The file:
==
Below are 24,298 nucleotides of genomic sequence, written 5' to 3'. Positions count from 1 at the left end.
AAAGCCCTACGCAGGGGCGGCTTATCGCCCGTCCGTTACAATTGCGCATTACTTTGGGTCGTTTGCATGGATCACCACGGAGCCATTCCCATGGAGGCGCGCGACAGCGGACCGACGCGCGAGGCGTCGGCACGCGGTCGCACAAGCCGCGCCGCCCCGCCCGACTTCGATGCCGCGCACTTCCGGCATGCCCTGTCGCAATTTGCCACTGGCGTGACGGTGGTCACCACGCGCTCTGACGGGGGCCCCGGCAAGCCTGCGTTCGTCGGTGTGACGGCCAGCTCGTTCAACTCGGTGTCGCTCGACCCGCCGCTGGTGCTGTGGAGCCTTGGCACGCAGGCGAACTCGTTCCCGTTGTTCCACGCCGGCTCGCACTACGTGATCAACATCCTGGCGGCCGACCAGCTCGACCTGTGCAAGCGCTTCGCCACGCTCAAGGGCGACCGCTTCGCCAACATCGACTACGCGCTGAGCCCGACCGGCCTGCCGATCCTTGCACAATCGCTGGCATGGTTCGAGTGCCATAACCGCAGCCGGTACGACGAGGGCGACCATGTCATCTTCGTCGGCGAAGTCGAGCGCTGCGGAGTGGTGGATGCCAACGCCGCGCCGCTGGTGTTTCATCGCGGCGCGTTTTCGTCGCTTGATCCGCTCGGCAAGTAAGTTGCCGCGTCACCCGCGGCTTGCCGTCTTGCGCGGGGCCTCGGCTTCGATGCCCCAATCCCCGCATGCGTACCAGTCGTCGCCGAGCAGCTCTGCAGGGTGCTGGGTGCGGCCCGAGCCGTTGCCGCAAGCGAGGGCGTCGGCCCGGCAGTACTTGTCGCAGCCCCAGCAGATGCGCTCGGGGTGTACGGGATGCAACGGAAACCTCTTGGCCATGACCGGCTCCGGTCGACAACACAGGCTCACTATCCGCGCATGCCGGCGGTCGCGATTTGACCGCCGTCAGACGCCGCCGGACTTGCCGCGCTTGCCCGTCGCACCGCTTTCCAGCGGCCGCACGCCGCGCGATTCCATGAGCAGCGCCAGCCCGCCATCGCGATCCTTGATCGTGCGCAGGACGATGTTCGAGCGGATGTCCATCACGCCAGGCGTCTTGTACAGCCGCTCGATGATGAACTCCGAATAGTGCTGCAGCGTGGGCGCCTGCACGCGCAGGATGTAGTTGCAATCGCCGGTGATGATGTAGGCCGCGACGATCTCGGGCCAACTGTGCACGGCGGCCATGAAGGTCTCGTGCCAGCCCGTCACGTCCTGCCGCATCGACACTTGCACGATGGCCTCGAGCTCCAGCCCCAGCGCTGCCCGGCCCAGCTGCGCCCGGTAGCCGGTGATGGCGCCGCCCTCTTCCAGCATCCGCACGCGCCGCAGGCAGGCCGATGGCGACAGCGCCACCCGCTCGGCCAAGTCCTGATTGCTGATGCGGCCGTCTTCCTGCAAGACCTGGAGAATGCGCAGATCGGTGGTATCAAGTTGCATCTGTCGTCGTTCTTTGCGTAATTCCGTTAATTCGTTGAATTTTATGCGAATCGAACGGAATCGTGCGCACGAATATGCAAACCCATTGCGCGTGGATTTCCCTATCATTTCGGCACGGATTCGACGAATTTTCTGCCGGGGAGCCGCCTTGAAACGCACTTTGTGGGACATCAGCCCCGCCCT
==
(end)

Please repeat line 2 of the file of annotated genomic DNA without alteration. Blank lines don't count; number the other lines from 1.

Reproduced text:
AAAGCCCTACGCAGGGGCGGCTTATCGCCCGTCCGTTACAATTGCGCATTACTTTGGGTCGTTTGCATGGATCACCACGGAGCCATTCCCATGGAGGCGCGCGACAGCGGACCGACGCGCGAGGCGTCGGCACGCGGTCGCACAAGCCGCGCCGCCCCGCCCGACTTCGATGCCGCGCACTTCCGGCATGCCCTGTCGCAATTTGCCACTGGCGTGACGGTGGTCACCACGCGCTCTGACGGGGGCCCCGGCAAGCCTGCGTTCGTCGGTGTGACGGCCAGCTCGTTCAACTCGGTGTCGCTCGACCCGCCGCTGGTGCTGTGGAGCCTTGGCACGCAGGCGAACTCGTTCCCGTTGTTCCACGCCGGCTCGCACTACGTGATCAACATCCTGGCGGCCGACCAGCTCGACCTGTGCAAGCGCTTCGCCACGCTCAAGGGCGACCGCTTCGCCAACATCGACTACGCGCTGAGCCCGACCGGCCTGCCGATCCTTGCACAATCGCTGGCATGGTTCGAGTGCCATAACCGCAGCCGGTACGACGAGGGCGACCATGTCATCTTCGTCGGCGAAGTCGAGCGCTGCGGAGTGGTGGATGCCAACGCCGCGCCGCTGGTGTTTCATCGCGGCGCGTTTTCGTCGCTTGATCCGCTCGGCAAGTAAGTTGCCGCGTCACCCGCGGCTTGCCGTCTTGCGCGGGGCCTCGGCTTCGATGCCCCAATCCCCGCATGCGTACCAGTCGTCGCCGAGCAGCTCTGCAGGGTGCTGGGTGCGGCCCGAGCCGTTGCCGCAAGCGAGGGCGTCGGCCCGGCAGTACTTGTCGCAGCCCCAGCAGATGCGCTCGGGGTGTACGGGATGCAACGGAAACCTCTTGGCCATGACCGGCTCCGGTCGACAACACAGGCTCACTATCCGCGCATGCCGGCGGTCGCGATTTGACCGCCGTCAGACGCCGCCGGACTTGCCGCGCTTGCCCGTCGCACCGCTTTCCAGCGGCCGCACGCCGCGCGATTCCATGAGCAGCGCCAGCCCGCCATCGCGATCCTTGATCGTGCGCAGGACGATGTTCGAGCGGATGTCCATCACGCCAGGCGTCTTGTACAGCCGCTCGATGATGAACTCCGAATAGTGCTGCAGCGTGGGCGCCTGCACGCGCAGGATGTAGTTGCAATCGCCGGTGATGATGTAGGCCGCGACGATCTCGGGCCAACTGTGCACGGCGGCCATGAAGGTCTCGTGCCAGCCCGTCACGTCCTGCCGCATCGACACTTGCACGATGGCCTCGAGCTCCAGCCCCAGCGCTGCCCGGCCCAGCTGCGCCCGGTAGCCGGTGATGGCGCCGCCCTCTTCCAGCATCCGCACGCGCCGCAGGCAGGCCGATGGCGACAGCGCCACCCGCTCGGCCAAGTCCTGATTGCTGATGCGGCCGTCTTCCTGCAAGACCTGGAGAATGCGCAGATCGGTGGTATCAAGTTGCATCTGTCGTCGTTCTTTGCGTAATTCCGTTAATTCGTTGAATTTTATGCGAATCGAACGGAATCGTGCGCACGAATATGCAAACCCATTGCGCGTGGATTTCCCTATCATTTCGGCACGGATTCGACGAATTTTCTGCCGGGGAGCCGCCTTGAAACGCACTTTGTGGGACATCAGCCCCGCCCT